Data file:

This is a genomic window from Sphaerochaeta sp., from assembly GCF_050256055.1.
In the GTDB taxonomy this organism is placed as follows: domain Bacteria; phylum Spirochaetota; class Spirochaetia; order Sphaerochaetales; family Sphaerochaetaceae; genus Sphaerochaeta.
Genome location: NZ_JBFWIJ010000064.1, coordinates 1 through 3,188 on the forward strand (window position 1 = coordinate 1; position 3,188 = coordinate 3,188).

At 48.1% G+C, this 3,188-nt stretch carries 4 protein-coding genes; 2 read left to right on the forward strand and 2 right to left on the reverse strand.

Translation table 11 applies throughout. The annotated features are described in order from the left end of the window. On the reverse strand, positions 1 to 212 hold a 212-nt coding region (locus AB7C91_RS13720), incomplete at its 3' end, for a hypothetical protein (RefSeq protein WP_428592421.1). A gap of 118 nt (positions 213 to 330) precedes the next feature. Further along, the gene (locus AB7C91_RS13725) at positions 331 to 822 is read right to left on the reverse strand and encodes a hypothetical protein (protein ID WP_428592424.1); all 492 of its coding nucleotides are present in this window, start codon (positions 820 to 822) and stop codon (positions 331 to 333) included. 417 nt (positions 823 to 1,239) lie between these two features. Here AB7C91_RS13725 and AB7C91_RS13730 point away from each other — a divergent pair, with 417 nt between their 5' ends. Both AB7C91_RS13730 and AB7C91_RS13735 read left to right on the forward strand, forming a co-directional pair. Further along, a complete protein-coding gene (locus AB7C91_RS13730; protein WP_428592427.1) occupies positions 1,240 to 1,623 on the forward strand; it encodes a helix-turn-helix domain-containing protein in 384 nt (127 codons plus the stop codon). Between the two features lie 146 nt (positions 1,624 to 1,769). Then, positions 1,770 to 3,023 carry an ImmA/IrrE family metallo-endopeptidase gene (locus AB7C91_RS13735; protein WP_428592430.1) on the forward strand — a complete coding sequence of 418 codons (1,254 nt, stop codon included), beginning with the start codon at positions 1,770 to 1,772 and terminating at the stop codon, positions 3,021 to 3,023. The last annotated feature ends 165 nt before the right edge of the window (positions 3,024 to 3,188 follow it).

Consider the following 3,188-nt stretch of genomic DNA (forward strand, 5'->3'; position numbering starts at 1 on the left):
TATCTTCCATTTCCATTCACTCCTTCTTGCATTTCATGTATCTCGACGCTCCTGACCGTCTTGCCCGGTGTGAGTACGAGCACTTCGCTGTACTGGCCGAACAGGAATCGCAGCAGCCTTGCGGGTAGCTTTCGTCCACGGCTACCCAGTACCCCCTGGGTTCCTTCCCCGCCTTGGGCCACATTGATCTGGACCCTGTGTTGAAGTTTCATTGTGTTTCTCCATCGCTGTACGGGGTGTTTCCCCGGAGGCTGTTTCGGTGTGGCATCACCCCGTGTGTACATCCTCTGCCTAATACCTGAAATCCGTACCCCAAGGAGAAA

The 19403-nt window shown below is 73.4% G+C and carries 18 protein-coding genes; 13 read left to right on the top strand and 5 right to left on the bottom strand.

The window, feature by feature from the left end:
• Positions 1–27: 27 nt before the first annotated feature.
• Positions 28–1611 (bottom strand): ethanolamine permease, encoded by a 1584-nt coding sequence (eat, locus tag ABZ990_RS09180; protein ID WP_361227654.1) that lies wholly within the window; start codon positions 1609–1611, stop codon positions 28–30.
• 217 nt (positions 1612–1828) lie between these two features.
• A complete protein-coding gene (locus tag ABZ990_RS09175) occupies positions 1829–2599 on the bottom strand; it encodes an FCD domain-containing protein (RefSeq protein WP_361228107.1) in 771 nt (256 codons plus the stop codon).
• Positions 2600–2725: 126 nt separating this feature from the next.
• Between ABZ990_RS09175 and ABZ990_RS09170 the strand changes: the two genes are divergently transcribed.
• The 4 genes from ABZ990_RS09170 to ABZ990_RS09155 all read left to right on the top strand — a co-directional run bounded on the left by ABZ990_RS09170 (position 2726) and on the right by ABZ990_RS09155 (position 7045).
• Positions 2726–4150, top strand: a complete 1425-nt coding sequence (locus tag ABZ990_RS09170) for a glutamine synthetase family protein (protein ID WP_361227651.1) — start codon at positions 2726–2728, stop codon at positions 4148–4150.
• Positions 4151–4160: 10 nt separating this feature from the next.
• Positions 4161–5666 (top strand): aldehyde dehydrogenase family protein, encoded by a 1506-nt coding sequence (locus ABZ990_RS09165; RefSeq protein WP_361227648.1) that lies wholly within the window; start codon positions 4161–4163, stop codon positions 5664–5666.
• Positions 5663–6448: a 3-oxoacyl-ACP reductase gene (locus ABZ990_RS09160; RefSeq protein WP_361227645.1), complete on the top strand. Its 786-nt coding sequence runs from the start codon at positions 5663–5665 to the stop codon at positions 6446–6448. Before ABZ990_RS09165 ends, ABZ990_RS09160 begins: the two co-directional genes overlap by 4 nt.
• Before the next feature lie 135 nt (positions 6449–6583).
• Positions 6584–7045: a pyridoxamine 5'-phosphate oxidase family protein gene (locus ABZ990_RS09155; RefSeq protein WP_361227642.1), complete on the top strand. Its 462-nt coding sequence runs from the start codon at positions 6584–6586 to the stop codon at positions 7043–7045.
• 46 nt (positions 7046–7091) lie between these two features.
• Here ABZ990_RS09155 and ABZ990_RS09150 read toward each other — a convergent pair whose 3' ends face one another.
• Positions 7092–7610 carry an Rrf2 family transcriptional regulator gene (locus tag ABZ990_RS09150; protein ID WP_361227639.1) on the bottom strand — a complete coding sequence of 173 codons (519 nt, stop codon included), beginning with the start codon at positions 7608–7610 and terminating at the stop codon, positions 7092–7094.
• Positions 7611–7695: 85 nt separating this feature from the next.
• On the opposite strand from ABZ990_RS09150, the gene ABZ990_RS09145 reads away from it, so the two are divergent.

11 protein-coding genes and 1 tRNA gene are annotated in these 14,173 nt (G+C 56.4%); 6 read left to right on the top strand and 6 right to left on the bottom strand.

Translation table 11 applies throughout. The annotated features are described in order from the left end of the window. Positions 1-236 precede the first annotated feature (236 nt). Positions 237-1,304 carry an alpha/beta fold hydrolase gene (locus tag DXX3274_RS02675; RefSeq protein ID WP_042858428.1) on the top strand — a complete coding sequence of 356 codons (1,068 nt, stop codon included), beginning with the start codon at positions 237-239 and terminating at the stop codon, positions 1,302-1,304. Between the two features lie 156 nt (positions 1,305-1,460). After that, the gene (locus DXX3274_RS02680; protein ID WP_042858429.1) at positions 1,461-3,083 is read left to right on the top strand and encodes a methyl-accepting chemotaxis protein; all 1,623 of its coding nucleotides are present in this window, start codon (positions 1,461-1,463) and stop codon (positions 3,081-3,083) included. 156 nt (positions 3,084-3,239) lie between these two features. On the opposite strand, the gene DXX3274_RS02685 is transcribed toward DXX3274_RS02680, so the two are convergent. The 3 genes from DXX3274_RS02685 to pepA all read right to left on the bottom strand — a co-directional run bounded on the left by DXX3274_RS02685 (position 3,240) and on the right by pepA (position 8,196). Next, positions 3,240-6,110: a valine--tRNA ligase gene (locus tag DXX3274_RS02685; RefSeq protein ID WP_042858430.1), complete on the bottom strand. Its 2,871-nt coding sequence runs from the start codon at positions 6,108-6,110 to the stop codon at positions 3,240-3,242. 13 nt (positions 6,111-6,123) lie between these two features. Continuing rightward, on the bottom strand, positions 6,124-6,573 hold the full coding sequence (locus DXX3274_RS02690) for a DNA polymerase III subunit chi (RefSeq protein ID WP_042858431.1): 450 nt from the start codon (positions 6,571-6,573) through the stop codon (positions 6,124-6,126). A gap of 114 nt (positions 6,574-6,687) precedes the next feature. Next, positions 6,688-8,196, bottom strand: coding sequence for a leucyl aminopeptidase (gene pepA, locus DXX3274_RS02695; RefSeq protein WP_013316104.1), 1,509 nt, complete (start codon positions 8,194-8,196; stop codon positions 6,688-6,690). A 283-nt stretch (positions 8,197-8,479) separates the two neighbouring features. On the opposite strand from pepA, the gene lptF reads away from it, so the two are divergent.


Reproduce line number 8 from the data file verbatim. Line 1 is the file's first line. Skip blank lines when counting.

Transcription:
The 19403-nt window shown below is 73.4% G+C and carries 18 protein-coding genes; 13 read left to right on the top strand and 5 right to left on the bottom strand.